Ava: It’s getting news in here, so take off all your news. I am, getting so news, I’m gonna take my news off.
Tom: Whoa, nelly! Cool your news boots. That’s just a bit too news.
Ava: I know Tom, I know. But GenCon Online has given us so much news, that I think we are literally going to take our news off, saving some for next week. As is semi traditional, this week focuses mostly on the big players (who get their details online the quickest), as it takes a week or so for the more interesting oddities to start shining through. And oh my word, the biggest game is getting bigger. I nearly put my hype-drive into ludicrous mode for this one.
Ava: Twilight Imperium is getting a brand new expansion in Prophecy of Kings. Chucking an enormous box full of goodies at a game that already ate half a table seems bordering on monstrous, but if you are one of the lucky ones who can find a way to get this one to the table, there’s probably something here for you. Two new sets of miniatures means you can play with eight people, seven new factions, little tiny mechs with super powers, unique leader cards for every faction in the game, and a load of extra cards to find, trade and shuffle.
I am most excited because (a) I can be pink, (b) there’s some new factions and (c) there’s more hexagons to give maps more variety and weirdness. My biggest worry is that the fourth edition did so much glorious work streamlining the experience, that I’m not entirely sure I want to be chucking any extra moving part in, but I guess these options will be a delight for some.
Tom: Despite quaking in my little space booties at the prospect of having an 8-player game of Twilight Imperium (I’ve only managed to get a 6 player game in once) and the shadow of Covid continually looming over the near future, I’m already planning the 8-player-weekend-spanning monstrosity that will be my next game of TI, even if it takes place in 2022 and also kills me. Which table will I use? Which city will the game be hosted in, and who by? And most importantly – how am I going to sell this experience to 7 autonomous humans with actual jobs?
Ava: Ah my sweet summer child. You think there’ll still be cities, jobs and autonomy in 2022?
Ava: You know what we will have in 2020 who loves helping? Mutants. Sticking with Fantasy Flight, who’re further exploiting their Marvel license by releasing a new X-Men Game.
X-Men Mutant Insurrection looks like most superhero games: co-operative, various villains to battle against, and a decision about where and how you’re going to split your resources. There’s a little plane, and a little stairway of danger. It looks cute, but I can’t say that anything here gripped me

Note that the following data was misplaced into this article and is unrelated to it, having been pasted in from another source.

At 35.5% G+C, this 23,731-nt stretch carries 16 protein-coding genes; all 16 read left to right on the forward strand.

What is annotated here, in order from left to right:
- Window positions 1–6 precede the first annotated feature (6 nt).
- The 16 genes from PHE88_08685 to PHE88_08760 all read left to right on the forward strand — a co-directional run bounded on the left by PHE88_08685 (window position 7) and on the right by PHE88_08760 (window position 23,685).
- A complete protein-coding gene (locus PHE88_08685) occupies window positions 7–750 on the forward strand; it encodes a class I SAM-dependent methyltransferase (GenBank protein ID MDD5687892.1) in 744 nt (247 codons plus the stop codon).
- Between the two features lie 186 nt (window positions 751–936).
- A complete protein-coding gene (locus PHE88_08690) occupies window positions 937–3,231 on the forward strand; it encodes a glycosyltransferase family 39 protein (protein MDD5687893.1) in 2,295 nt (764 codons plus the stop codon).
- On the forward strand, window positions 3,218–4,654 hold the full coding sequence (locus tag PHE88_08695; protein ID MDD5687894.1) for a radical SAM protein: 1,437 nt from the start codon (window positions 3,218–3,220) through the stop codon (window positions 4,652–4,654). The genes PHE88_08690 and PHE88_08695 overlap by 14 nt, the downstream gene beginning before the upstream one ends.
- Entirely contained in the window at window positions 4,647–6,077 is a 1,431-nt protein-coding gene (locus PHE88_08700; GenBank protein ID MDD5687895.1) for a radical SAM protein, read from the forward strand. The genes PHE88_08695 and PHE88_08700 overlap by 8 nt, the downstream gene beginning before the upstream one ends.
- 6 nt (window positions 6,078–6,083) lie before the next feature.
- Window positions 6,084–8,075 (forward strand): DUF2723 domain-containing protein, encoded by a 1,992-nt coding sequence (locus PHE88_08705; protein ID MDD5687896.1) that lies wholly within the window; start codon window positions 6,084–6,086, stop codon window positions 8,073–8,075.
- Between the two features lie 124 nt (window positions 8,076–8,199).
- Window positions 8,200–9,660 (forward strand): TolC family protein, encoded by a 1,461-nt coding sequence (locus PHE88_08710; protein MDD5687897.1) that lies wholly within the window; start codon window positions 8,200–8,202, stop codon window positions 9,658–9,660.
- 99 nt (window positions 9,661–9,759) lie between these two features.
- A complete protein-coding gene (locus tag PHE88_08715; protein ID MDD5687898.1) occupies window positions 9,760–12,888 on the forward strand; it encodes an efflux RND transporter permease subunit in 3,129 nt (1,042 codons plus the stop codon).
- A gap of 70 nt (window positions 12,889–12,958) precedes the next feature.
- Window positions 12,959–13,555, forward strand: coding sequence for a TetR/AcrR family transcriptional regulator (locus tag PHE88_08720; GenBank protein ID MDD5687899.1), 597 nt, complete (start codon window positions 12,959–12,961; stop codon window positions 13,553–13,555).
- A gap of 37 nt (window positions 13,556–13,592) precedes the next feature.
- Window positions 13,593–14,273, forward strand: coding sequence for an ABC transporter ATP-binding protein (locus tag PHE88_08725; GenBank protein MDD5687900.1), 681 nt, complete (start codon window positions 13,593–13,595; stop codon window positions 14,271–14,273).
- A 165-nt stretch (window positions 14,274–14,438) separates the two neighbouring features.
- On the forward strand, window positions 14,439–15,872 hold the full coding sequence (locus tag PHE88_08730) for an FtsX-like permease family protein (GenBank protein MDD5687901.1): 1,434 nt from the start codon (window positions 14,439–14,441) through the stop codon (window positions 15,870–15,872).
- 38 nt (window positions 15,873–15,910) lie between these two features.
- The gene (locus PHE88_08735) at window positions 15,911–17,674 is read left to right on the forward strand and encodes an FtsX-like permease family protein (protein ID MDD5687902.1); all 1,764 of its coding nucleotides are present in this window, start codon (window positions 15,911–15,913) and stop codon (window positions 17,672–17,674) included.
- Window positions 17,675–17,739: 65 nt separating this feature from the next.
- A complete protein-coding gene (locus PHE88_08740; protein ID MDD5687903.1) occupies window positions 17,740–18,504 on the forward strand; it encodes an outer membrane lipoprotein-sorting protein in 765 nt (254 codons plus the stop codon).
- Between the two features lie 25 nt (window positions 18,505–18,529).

I’d normally be disappointed with myself for not being able to figure out what’s special about this game apart from ‘there’s some custom dice’, but there’s something about superhero games where they all, at least on the surface, look identical. I decided not to cover the Umbrella Academy game on kickstarter this week, because, apart from the gorgeous art, there’s literally nothing I can point out about it that means anything.
Matt: Oh cor yeah, that looks like nothingness & guff.
Tom: The X-Men game feels like one of those games that i’ll be aware exists. And that’s it. Like the Star War ones. There’s lots of them, they’re out there, and are probably quite fine.
Ava: It’s kind of disappointing considering this was FFG’s only completely new game announced in their GenCon schedule. That said, there is a plague out there, so maybe slowing down a little is pretty reasonable.
Tom: The one thing I’m VERY into is the pull quote underneath the picture of the box on the website: “Attention X-Men! This is Professor Xavier calling! –Professor X, The X-Men #1 . It’s like announcing a Superman game accompanied with “Hello, it is me, Superman” –Superman, Superman #1 .
Ava: Just to fill in the gaps, I wanted to drop the whole Fantasy Flight Inflight Report. There’s a cavalcade of expansions for the miniature games occupying the first thirty minutes or so, then the two things above, but the main reason the whole video snuck into the news is the ‘hilarious’ ‘accidental’ last thirty seconds, where they show a box that’s going to make a lot of people curious. A new edition (although I’ve heard rumours it’s a complete redesign) of Descent: Journey’s in the Dark. It’s just a box, as of yet, so we’re probably going to move on, and cover it in more detail when we actually know a thing.
Tom: I hadn’t seen the ending of this stream (I’m ashamed to admit I, like many ravenous fans, skipped straight to the TI stuff) but those last 30 seconds made me HONK with laughter. What a charming moment.
Ava: Repos Productions has also been in the business of dropping new game details via video, and so we’ve got a few little previews for you here.
Absolute classic 7 Wonders is getting a new edition that somehow looks more square? I’m not sure I like the new design, but there are shiny bits and the boards are bigger, so that might float some boats (and sink them if there’s not a handy Pharos?). This card drafting civ builder is one of those games that I keep on forgetting how sharp and lovely it is, particularly with low player counts of experienced players, where the whole thing is just a breezy cocktail of combos, quiet passive aggression, and counting out bonuses.